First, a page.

Of the 5.8 million, only 9 were here at this small Tibetan rest stop. Me and two 4x4s of Chinese independent travelers. They wandered around with their Canons, in their fake North Face fleeces, and I recognized one of the cars from when it had been parked by the roadside earlier, its occupants snapping photos of cows and sheep (it's hard for me to imagine being from an area so urban that you've never seen cows, but I'm sure we have this in the US too). We all took photos of each other in front of the 5000 km marker, and then headed on first to a mountain pass covered in rippling prayer flags, then to an Everest viewpoint where nothing but bleak clouds over a pale green plain could be seen, then to the lunch stop, where we ran into each other again at New Tingri.

We were really rural now, and the town looked like what the guidebook had described—a glorified truck stop—but we had to stop here so that I could purchase my national park admission pass for 180 yuan. The restaurant was crowded, small, and filthy. We all ate rice and veggies and drank jasmine tea.

After lunch, we got to the Everest turn-off. There was a convenient crevice along the road here, a perfect bush-toilet. And then we rattled up the mountain switchbacks along a dirt road, eventually hitting a shortcut.

"The driver said this will save us a lot of time." My guide didn't sound so sure. "It's the old road."

"It's okay if he just follows the new road," I said, but too late. We were lurching through creek beds and mud pits. I suspect the driver was just bored and wanted to use his 4WD.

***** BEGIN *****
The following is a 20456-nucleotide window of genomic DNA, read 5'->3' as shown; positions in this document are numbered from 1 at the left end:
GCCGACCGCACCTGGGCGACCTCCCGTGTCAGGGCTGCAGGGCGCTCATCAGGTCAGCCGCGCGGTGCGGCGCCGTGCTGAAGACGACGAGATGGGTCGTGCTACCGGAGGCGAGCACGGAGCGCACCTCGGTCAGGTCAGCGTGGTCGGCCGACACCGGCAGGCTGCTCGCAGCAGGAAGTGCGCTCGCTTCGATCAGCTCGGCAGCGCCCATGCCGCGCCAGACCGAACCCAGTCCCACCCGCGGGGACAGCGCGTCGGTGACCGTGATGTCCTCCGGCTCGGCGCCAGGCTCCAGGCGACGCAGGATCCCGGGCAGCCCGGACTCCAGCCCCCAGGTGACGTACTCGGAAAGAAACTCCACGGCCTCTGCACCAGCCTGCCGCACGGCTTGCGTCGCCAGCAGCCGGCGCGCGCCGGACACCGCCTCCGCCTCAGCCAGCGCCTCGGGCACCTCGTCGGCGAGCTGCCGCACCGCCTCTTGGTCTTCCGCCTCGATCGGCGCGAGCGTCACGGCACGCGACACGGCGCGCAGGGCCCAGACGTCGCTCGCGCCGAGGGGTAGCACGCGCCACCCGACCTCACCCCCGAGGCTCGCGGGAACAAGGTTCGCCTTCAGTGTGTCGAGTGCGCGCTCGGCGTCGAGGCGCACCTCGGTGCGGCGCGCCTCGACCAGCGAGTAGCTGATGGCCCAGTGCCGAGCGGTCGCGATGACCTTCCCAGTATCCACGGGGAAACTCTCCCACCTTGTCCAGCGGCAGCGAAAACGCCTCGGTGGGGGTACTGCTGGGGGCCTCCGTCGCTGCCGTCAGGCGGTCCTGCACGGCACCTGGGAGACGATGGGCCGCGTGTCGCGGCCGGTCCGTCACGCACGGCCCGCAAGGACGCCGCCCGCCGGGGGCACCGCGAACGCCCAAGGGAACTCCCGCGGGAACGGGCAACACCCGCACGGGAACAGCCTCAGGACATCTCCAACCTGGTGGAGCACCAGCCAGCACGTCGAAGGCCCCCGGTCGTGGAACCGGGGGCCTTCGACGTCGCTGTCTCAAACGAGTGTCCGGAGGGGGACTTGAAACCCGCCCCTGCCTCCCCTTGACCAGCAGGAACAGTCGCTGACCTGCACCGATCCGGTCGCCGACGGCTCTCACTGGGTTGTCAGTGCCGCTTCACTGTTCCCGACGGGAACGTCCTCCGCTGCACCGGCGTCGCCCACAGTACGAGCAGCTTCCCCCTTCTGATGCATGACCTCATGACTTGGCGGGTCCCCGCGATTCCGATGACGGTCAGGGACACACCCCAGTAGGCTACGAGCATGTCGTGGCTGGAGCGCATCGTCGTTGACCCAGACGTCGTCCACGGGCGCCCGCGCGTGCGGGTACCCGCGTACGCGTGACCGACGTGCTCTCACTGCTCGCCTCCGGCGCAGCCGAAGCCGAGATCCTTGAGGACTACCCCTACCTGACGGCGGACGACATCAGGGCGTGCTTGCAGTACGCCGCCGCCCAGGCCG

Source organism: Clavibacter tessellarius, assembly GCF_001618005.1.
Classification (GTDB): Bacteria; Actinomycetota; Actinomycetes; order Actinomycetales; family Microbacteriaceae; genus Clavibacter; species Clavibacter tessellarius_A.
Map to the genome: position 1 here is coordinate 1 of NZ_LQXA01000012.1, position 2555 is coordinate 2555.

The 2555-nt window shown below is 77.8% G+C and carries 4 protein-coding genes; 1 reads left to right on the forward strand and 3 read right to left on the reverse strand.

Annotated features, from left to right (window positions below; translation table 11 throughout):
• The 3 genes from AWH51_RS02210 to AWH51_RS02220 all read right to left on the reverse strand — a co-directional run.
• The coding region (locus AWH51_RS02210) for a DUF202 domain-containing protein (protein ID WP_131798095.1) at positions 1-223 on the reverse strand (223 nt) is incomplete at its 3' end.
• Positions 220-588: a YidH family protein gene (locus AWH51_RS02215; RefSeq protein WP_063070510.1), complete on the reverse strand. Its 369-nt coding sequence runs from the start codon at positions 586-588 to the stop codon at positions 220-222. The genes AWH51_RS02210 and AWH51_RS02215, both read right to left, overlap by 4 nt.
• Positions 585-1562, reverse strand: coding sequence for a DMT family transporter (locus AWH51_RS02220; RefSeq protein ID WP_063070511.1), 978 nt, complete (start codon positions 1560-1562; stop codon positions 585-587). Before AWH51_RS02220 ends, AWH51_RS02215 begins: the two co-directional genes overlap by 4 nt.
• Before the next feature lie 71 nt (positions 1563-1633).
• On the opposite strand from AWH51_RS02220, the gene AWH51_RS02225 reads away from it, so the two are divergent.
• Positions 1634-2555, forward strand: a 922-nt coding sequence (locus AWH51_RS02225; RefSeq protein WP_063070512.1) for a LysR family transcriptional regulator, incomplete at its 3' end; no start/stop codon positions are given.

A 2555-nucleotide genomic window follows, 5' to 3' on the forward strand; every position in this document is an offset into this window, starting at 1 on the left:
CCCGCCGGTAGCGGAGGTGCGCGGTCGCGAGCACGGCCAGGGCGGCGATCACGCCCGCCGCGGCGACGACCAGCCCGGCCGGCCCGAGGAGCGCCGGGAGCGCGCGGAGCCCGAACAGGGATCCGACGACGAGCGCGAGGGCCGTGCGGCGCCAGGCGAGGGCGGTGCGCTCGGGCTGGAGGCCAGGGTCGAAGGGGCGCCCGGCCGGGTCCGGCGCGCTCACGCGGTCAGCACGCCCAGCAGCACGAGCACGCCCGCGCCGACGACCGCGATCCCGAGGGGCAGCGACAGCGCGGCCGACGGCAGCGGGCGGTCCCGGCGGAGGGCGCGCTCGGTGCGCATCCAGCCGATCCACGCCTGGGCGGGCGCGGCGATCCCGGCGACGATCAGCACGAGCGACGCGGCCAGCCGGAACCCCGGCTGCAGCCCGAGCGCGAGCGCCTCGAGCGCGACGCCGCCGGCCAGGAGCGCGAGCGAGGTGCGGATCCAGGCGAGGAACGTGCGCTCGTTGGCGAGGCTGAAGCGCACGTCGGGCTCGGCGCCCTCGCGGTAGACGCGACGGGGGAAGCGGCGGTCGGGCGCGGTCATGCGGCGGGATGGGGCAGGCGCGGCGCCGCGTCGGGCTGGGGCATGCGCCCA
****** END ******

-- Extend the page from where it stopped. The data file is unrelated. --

Two hours or so after leaving the main road, we pulled into the Rongphu Monastery Guesthouse.

"We can stay at the souvenir sellers tents by base camp if you want," said Rinchin. "But this is much nicer. At the tents, you all sleep in a room together and the toilets are disgusting, and sometimes there are bedbugs."

"Here is fine." The word "bedbugs" is enough to keep me far away from any accommodation.

"Fine" is an exaggeration, but if this was the best on offer, I wasn't interested in the worst. The drop toilets out back smelled so bad that I couldn't bear to go in, preferring to kneel behind them in the yard. We weren't here that long and I wasn't likely to eat much here, so this wasn't a problem.

We were each given a Thermos of hot water and a key to a room. The rooms were clean and had several blankets. Electricity went on at night for a few hours, though I couldn't figure out how to turn it off. The area was chilly—there was nothing to do but sit around the fire in the restaurant, while the guides and drivers played cards together.

"Do you want to go to base camp?" I could see that Rinchin did not want to go out in the rain to where we were unlikely to see anything. I could see his point.

"Yes. We're all the way here."

"There is nothing there."

"I know."

The driver took us down the road in the drizzle for a few kilometers to a tent-village. No climbers were here—it's the wrong season. We boarded the sightseeing bus for the last few miles to the viewpoint, where I had to show my passport to a Chinese soldier.

I was surprised at my inability to climb a small hill without panting, wondering if I might die, and feeling utterly weak.

And there was indeed, nothing to see. Nothing but rain, gray, clouds, and prayer flags.

Everest, you taunt me.